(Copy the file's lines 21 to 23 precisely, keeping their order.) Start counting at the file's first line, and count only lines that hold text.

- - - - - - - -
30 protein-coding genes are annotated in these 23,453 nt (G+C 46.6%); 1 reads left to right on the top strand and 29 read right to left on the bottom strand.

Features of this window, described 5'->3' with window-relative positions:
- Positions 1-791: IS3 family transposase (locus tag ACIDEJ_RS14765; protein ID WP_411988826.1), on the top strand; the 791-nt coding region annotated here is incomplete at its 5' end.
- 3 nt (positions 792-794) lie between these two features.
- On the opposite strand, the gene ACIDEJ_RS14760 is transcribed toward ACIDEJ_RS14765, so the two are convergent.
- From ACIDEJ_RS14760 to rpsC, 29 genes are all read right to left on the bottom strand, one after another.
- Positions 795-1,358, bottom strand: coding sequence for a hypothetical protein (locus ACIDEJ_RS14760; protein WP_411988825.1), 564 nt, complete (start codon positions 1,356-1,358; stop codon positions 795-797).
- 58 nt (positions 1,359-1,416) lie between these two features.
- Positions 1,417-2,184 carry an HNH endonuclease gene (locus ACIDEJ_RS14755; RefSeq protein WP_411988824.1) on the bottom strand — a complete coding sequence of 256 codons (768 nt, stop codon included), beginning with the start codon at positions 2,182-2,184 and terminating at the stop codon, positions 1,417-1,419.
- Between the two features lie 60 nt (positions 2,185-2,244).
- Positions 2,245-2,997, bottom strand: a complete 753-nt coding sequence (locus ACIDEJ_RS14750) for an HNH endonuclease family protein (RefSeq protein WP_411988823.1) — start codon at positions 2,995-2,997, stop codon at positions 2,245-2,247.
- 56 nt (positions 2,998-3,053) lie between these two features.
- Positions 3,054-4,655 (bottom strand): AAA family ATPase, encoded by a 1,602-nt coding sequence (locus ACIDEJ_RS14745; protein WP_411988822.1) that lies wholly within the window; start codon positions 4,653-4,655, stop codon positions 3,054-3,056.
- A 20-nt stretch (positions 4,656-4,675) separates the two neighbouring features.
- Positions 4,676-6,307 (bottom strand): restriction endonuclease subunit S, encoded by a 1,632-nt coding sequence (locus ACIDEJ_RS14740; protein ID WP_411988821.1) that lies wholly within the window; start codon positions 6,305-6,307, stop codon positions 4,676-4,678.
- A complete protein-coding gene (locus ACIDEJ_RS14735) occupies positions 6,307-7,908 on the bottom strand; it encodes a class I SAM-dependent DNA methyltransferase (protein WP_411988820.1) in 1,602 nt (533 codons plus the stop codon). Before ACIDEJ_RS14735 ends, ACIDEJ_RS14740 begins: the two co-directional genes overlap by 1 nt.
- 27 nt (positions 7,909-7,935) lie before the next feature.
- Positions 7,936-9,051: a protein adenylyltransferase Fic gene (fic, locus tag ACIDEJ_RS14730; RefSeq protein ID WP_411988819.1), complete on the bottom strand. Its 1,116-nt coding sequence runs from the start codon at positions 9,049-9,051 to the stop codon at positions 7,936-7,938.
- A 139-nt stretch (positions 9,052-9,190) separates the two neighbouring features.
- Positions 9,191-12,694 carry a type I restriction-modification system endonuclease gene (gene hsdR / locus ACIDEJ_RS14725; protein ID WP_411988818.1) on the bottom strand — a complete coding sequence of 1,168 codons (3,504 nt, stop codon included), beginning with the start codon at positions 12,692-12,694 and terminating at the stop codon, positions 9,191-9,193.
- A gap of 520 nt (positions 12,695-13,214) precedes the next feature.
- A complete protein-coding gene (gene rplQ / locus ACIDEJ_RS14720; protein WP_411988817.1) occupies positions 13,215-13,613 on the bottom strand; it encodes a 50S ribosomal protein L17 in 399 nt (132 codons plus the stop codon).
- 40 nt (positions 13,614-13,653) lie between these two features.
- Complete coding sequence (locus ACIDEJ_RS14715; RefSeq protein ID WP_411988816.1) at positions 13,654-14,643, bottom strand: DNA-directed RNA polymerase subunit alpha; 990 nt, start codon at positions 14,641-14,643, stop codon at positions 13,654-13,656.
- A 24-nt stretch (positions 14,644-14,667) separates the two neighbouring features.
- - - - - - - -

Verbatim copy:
- A gap of 520 nt (positions 12,695-13,214) precedes the next feature.
- A complete protein-coding gene (gene rplQ / locus ACIDEJ_RS14720; protein WP_411988817.1) occupies positions 13,215-13,613 on the bottom strand; it encodes a 50S ribosomal protein L17 in 399 nt (132 codons plus the stop codon).
- 40 nt (positions 13,614-13,653) lie between these two features.